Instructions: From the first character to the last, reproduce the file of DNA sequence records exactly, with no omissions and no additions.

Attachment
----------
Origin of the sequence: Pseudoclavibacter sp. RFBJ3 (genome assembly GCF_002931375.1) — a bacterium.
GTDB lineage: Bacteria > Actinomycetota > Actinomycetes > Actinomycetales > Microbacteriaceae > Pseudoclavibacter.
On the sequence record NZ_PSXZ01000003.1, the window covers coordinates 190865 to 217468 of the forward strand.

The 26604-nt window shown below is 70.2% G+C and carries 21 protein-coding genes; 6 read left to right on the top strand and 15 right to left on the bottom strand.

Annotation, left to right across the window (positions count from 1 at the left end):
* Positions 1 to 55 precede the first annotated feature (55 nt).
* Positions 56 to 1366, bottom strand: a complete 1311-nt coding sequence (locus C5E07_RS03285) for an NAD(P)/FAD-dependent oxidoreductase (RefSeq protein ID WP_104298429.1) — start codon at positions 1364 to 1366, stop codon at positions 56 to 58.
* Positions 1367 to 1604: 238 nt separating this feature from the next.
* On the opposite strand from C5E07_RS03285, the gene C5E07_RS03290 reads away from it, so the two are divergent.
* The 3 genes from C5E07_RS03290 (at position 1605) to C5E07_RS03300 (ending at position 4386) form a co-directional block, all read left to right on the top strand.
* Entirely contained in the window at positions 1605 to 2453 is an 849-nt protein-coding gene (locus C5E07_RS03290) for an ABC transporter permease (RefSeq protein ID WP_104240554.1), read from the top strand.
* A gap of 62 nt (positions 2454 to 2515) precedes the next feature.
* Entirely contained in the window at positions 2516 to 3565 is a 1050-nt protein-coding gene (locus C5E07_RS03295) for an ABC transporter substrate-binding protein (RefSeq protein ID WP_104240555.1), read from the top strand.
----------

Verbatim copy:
Origin of the sequence: Pseudoclavibacter sp. RFBJ3 (genome assembly GCF_002931375.1) — a bacterium.
GTDB lineage: Bacteria > Actinomycetota > Actinomycetes > Actinomycetales > Microbacteriaceae > Pseudoclavibacter.
On the sequence record NZ_PSXZ01000003.1, the window covers coordinates 190865 to 217468 of the forward strand.

The 26604-nt window shown below is 70.2% G+C and carries 21 protein-coding genes; 6 read left to right on the top strand and 15 right to left on the bottom strand.

Annotation, left to right across the window (positions count from 1 at the left end):
* Positions 1 to 55 precede the first annotated feature (55 nt).
* Positions 56 to 1366, bottom strand: a complete 1311-nt coding sequence (locus C5E07_RS03285) for an NAD(P)/FAD-dependent oxidoreductase (RefSeq protein ID WP_104298429.1) — start codon at positions 1364 to 1366, stop codon at positions 56 to 58.
* Positions 1367 to 1604: 238 nt separating this feature from the next.
* On the opposite strand from C5E07_RS03285, the gene C5E07_RS03290 reads away from it, so the two are divergent.
* The 3 genes from C5E07_RS03290 (at position 1605) to C5E07_RS03300 (ending at position 4386) form a co-directional block, all read left to right on the top strand.
* Entirely contained in the window at positions 1605 to 2453 is an 849-nt protein-coding gene (locus C5E07_RS03290) for an ABC transporter permease (RefSeq protein ID WP_104240554.1), read from the top strand.
* A gap of 62 nt (positions 2454 to 2515) precedes the next feature.
* Entirely contained in the window at positions 2516 to 3565 is a 1050-nt protein-coding gene (locus C5E07_RS03295) for an ABC transporter substrate-binding protein (RefSeq protein ID WP_104240555.1), read from the top strand.